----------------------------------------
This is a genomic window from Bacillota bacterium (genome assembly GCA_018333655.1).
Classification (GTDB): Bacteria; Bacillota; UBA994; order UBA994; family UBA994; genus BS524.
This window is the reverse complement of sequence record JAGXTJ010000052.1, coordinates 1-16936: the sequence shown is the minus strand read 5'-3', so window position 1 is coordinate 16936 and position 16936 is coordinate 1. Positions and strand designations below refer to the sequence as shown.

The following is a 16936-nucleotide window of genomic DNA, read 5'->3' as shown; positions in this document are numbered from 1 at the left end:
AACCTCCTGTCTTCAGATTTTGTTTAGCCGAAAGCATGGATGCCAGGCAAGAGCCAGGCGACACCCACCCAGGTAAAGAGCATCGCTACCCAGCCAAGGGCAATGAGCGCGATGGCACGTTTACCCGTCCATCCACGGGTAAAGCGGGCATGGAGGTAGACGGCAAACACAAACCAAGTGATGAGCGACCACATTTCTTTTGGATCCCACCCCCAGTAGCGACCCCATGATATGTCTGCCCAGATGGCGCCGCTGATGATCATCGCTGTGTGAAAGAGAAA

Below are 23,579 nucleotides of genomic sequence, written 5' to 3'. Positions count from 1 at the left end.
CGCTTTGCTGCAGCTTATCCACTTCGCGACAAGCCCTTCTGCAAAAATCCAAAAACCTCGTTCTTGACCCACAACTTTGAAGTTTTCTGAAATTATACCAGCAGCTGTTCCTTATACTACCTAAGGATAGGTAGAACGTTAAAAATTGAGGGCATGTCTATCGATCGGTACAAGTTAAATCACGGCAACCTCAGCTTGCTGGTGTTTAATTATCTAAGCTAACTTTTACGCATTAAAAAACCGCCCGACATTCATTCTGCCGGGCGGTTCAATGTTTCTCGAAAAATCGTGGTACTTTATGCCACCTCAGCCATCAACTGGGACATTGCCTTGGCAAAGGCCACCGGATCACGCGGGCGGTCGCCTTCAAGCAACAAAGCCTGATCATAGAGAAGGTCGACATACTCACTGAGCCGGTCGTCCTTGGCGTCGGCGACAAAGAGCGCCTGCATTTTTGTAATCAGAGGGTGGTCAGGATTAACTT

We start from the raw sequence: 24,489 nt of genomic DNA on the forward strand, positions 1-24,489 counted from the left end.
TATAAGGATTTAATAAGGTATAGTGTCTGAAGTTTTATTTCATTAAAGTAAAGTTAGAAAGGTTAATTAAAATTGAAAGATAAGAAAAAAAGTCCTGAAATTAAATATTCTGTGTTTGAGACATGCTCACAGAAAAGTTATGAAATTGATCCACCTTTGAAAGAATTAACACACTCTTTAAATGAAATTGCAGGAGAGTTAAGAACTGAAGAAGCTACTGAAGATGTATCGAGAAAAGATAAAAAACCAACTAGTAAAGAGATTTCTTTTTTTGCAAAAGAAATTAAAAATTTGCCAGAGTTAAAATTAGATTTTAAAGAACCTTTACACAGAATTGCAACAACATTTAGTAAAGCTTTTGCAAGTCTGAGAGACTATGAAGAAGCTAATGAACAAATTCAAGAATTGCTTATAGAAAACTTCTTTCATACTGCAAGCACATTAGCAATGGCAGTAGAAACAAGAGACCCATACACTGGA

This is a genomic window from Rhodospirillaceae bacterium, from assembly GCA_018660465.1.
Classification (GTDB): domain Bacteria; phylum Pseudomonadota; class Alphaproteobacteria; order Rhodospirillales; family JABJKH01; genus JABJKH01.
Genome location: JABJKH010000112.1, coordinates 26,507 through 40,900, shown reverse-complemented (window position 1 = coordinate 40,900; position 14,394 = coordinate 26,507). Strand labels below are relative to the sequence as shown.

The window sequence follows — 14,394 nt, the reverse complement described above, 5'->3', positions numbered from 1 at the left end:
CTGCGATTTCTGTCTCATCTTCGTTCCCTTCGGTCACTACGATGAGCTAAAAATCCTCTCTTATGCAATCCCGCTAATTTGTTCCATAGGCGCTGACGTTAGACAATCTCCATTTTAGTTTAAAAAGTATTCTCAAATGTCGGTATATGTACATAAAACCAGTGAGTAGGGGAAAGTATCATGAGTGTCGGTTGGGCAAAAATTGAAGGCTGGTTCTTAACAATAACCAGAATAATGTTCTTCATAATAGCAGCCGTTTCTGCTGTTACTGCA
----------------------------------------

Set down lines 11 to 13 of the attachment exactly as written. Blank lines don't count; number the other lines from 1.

Classification (GTDB): domain Bacteria; phylum Pseudomonadota; class Alphaproteobacteria; order Rhodospirillales; family JABJKH01; genus JABJKH01.
Genome location: JABJKH010000112.1, coordinates 26,507 through 40,900, shown reverse-complemented (window position 1 = coordinate 40,900; position 14,394 = coordinate 26,507). Strand labels below are relative to the sequence as shown.

The window sequence follows — 14,394 nt, the reverse complement described above, 5'->3', positions numbered from 1 at the left end: